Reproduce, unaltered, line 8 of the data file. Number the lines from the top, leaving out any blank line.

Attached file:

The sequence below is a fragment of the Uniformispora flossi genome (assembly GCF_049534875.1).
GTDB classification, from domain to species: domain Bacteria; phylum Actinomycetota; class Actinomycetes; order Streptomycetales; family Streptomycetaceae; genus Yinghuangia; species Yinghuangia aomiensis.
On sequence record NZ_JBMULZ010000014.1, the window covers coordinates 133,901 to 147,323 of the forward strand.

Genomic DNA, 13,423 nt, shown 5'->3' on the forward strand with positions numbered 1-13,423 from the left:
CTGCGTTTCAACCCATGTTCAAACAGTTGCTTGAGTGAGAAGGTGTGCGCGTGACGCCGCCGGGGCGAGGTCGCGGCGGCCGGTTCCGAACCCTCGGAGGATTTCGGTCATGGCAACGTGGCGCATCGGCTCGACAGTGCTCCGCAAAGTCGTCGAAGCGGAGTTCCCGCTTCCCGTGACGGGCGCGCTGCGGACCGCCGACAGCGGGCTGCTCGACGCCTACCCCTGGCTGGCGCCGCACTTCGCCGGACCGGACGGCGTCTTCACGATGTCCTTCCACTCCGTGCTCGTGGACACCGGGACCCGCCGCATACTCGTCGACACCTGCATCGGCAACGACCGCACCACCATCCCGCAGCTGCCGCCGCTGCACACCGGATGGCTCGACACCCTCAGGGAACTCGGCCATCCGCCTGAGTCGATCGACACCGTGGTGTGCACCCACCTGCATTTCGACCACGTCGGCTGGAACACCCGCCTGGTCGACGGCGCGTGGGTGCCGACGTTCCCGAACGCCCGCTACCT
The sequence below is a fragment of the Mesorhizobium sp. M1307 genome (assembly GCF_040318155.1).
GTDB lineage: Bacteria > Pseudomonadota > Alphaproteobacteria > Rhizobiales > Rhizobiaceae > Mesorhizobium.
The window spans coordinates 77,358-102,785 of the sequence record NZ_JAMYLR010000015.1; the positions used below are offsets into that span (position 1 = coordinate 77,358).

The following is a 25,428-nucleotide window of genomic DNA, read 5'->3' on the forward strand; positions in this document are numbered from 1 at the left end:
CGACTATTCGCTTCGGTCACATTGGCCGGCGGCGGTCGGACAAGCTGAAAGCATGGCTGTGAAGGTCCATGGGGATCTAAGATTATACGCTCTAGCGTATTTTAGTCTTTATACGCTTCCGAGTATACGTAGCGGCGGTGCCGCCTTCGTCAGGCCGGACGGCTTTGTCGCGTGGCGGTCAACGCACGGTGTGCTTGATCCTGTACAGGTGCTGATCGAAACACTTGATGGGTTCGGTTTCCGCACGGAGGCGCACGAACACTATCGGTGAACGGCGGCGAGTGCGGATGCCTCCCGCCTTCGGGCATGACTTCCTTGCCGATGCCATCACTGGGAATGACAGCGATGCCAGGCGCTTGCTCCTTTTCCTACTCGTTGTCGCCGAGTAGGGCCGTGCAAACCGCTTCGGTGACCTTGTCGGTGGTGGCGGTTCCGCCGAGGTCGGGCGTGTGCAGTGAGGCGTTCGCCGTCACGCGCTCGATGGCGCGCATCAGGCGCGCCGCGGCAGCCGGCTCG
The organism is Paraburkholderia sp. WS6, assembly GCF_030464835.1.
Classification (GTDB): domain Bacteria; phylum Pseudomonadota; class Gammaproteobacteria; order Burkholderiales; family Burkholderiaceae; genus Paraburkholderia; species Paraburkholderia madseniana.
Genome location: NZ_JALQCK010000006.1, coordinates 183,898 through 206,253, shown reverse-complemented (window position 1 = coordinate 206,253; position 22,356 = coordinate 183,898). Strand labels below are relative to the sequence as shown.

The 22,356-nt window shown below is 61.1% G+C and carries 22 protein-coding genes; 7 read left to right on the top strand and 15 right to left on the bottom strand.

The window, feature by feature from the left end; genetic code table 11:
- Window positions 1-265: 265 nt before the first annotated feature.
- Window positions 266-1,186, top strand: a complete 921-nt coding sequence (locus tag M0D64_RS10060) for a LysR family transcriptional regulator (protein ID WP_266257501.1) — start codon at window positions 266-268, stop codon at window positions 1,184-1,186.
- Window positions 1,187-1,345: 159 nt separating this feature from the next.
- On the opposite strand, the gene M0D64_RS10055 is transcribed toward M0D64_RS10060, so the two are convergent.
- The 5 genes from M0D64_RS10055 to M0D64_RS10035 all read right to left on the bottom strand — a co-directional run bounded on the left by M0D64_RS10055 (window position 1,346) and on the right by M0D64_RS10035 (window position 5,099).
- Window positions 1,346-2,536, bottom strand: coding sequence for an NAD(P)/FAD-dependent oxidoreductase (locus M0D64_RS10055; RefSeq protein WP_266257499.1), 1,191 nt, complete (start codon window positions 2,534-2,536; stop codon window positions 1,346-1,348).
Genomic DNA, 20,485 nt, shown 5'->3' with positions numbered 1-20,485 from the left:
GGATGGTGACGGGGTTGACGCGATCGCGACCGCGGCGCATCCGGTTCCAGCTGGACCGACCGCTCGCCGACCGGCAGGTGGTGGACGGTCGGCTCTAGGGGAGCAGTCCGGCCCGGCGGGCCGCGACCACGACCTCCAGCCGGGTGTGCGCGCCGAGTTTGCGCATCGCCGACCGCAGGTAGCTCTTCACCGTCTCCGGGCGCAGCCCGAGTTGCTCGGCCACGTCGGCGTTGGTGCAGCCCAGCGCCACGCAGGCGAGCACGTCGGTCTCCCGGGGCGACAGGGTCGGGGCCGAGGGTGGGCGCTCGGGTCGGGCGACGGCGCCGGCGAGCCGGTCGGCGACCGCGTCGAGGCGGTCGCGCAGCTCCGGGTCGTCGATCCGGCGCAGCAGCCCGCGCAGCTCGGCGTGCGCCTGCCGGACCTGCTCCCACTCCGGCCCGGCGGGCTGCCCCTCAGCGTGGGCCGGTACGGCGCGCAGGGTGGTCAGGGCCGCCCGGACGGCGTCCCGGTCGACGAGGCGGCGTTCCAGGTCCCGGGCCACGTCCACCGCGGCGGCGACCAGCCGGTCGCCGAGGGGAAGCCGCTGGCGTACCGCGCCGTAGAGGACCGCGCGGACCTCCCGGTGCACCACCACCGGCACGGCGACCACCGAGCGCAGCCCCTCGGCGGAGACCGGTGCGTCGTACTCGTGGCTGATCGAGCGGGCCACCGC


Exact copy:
The window spans coordinates 77,358-102,785 of the sequence record NZ_JAMYLR010000015.1; the positions used below are offsets into that span (position 1 = coordinate 77,358).